Monday, August 31, 2009
A financial storm sparked by a crisis in the US housing market swept across the world late last year. Its impact spilled over into the general economy and sent several countries into recession. Prominent US investment bank Lehman Brothers collapsed into bankruptcy, while several other major Western banks suffered massive losses.
'Despite the financial turmoil in late 2008 that crippled so many large Western institutions, Islamic banks have continued to grow in prominence and size,' the magazine said in a press statement. Emmanuel Daniel, the magazine's president and chief executive, added: 'Islamic finance has seen an incredible surge in popularity, based on stronger regulatory regimes and a better international understanding of its dynamics.'
Tuesday, August 25, 2009
Sunday, August 23, 2009
No matter how mixed or hopeful an assessment of the current economic state we might cast, we might heed Bernanke's warning (one he has given already):
"Looking forward, we must urgently address structural weaknesses in the financial system, in particular in the regulatory framework, to ensure that the enormous costs of the past two years will not be borne again."
Over the coming months we will see more pieces to the financial regulation puzzle. I would like to see some changes in consumer rights. The current framework makes it difficult for initiatives to move forward as it may require action of several federal agencies (see How your $4 Cup of Coffee Can Cost You $35 or More). To the extent we want to blame consumers for their role in the real estate and credit crisis in particular, it is easy to argue that transparency in financial services dealings with consumers would be enhanced with a single watchdog agency.
Thursday, August 20, 2009
Monday, August 17, 2009
Because of the sudden and tragic death of our colleague, Brooke Overby, Tulane Law School is seeking a coverage visitor for the spring 2010 semester. Our most pressing need is for someone who can teach Contracts II, which, at Tulane, is an Article 2 Sales course taught to first-year students. The second course is negotiable, but would ideally be either Real Estate Transactions or Payment Systems (in that order of preference). Self-nominations are welcome, but, as it is late, so are suggestions of others who might be available.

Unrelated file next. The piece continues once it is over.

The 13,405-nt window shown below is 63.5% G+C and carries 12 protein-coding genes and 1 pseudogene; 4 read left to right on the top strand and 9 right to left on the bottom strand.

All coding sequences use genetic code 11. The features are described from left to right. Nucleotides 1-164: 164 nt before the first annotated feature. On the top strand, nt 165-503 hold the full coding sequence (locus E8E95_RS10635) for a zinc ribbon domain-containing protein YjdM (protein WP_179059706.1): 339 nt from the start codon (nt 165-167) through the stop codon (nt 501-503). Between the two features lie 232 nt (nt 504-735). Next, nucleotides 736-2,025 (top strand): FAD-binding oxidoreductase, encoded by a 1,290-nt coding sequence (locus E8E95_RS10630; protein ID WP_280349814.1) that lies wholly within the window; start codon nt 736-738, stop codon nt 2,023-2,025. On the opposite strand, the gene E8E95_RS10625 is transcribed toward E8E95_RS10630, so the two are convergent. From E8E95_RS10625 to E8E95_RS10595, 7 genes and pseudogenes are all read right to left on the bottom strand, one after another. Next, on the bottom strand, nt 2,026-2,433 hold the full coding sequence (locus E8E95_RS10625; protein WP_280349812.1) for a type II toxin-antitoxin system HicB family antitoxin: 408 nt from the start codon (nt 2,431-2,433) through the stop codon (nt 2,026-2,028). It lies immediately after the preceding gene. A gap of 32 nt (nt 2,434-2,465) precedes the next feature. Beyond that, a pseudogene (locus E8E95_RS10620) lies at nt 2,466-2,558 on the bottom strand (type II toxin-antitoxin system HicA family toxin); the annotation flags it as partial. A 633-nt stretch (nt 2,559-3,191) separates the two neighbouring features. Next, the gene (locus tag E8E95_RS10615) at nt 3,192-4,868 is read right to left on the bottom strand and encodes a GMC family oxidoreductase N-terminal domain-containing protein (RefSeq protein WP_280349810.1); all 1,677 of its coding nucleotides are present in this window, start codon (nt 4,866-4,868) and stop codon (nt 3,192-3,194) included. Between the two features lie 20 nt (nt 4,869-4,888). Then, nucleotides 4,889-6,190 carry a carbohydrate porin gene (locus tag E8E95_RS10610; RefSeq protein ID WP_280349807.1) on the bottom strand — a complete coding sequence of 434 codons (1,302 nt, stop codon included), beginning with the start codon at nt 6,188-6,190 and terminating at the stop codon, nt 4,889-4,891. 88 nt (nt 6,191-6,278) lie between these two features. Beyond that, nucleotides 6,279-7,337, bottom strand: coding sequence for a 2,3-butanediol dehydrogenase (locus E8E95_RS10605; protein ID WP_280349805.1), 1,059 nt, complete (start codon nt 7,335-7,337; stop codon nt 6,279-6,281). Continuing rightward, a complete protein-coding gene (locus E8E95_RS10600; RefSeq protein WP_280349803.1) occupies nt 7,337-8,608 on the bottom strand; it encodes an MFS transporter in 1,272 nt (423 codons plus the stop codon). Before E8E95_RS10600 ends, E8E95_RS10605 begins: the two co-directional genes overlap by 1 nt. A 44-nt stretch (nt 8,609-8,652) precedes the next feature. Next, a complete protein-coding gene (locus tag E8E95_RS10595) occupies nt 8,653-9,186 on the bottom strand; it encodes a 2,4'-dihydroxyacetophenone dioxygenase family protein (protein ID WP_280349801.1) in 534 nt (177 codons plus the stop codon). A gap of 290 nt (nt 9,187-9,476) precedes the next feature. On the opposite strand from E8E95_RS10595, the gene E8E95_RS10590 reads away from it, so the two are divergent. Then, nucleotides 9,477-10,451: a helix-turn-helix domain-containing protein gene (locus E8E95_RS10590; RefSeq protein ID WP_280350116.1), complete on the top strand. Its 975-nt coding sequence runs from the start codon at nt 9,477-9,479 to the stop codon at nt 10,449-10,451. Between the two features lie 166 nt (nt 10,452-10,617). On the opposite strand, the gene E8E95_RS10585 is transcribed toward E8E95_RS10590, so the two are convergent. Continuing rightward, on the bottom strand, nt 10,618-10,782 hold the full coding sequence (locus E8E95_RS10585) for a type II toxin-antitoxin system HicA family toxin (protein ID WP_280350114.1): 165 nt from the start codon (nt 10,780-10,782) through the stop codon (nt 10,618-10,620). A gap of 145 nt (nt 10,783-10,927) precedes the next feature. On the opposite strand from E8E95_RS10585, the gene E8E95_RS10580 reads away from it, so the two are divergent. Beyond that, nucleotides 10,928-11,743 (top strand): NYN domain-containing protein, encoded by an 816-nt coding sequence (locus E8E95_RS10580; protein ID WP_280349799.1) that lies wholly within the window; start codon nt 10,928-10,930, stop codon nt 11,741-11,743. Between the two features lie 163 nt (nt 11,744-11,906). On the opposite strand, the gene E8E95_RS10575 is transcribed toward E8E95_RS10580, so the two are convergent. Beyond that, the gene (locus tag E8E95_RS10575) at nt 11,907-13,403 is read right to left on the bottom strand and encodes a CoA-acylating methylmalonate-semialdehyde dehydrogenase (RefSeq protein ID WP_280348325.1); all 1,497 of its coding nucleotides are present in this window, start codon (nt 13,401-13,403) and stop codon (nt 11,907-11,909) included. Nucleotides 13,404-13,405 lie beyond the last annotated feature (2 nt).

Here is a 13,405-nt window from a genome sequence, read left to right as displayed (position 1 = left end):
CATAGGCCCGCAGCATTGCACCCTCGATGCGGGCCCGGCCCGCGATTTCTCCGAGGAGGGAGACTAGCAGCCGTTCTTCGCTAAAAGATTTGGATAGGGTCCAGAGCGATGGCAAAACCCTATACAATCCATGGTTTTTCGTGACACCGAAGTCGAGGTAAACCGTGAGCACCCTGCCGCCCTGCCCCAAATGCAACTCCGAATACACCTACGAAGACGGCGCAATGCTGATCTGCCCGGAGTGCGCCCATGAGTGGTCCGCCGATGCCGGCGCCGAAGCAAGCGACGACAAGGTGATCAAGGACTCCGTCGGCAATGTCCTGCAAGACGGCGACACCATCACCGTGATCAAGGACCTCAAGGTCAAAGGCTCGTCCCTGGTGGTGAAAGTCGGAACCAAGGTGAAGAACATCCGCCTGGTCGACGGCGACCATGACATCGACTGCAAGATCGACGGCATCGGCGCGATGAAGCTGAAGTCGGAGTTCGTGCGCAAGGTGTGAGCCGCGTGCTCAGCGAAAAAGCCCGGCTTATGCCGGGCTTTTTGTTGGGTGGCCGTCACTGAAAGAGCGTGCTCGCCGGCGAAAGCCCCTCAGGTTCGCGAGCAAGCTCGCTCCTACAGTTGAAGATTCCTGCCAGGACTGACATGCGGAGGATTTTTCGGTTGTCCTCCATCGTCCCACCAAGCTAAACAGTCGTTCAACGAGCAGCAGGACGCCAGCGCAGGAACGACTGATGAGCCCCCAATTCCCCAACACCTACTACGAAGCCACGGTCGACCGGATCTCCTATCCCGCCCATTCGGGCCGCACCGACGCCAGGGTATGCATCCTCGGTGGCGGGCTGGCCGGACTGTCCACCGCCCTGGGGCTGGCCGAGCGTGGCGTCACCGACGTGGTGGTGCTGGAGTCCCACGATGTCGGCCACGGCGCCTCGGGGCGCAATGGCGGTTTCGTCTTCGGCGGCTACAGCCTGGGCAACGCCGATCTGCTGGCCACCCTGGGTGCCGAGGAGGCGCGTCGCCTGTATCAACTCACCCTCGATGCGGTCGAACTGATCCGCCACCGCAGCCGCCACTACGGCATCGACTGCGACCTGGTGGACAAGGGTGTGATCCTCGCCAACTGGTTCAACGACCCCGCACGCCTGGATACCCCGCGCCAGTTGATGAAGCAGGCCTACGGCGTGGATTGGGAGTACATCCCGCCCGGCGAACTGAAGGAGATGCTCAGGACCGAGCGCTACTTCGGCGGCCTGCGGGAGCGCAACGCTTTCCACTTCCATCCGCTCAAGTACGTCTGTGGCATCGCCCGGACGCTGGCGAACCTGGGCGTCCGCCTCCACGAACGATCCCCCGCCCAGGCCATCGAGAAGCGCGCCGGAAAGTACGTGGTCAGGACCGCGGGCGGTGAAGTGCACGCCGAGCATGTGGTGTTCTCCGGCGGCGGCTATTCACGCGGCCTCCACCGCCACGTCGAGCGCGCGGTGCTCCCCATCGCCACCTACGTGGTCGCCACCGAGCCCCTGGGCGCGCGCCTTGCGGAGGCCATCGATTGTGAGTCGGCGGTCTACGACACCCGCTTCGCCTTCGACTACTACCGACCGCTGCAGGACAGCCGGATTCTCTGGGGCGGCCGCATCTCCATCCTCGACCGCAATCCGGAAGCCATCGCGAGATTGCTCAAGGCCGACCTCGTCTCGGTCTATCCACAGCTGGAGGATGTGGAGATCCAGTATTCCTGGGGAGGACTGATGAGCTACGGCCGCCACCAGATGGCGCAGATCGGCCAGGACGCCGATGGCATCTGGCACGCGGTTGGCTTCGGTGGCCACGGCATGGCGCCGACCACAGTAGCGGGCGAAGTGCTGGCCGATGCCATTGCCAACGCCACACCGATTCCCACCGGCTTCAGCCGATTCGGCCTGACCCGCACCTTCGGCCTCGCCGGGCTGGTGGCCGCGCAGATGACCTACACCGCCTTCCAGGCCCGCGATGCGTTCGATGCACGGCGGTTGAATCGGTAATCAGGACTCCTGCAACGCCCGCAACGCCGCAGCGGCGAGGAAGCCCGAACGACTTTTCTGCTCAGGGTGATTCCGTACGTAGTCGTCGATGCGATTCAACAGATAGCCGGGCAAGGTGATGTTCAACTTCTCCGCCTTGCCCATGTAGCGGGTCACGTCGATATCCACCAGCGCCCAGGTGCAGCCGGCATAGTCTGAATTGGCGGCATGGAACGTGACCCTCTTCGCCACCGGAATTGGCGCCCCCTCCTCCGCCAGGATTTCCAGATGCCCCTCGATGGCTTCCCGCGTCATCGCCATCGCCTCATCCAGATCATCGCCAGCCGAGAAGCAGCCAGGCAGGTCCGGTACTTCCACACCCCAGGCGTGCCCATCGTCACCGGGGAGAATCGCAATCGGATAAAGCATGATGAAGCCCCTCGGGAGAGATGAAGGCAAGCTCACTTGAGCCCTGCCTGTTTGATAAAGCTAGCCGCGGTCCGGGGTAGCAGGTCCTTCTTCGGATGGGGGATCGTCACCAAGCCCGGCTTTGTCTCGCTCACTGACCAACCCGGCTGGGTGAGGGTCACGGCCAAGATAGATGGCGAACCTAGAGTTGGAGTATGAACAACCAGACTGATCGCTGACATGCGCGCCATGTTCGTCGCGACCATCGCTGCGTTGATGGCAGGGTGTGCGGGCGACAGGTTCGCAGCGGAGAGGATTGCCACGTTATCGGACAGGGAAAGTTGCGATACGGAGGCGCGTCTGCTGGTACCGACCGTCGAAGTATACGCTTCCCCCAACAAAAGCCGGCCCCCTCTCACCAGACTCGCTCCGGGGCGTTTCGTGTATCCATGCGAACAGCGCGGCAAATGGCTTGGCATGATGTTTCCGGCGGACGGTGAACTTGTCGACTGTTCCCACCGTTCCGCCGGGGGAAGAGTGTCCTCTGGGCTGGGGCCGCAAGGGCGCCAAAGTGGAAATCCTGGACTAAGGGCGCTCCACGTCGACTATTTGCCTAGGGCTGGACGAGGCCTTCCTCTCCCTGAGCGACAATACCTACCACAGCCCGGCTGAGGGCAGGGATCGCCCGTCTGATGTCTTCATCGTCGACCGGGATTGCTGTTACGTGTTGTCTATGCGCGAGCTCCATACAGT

Please reply directly to Prof. Wessman at his contact information listed below.
Mark B. Wessman
Thomas J. Andre Professor of Law
Tulane Law School
6329 Freret Street
New Orleans, LA 70118
Phone: (504) 865-5989
FAX: (504) 862-8815
Of course, blueberries are a good in that they are movable. While I am sure the farmer-owners never thought about Article 2, it applies nevertheless. That is, after all, why I like it so much. The simplicity of something that fills in for all that would never be said in on a u-pick blueberry farm. No contracts, no receipts, and no paper at all. Sure, there will be a student who might suggest that I took my sons there for entertainment, rather than for the purchase of blueberries. But, I did do all this baking and some freezing (and fully intended to at the time of purchase). Some students might also inquire about whether the farmers are merchants and whether it matters. Of course, Article 2 applies anyway, but students sometimes get caught up on the merchant nuance in terms of deciding which law applies. The merchant classification does matter when it comes to warranties on the blueberries (i.e. merchantability).
Happy thoughts to all UCCers contemplating new hypos for Fall 2009. Time to pull the pie out of the oven!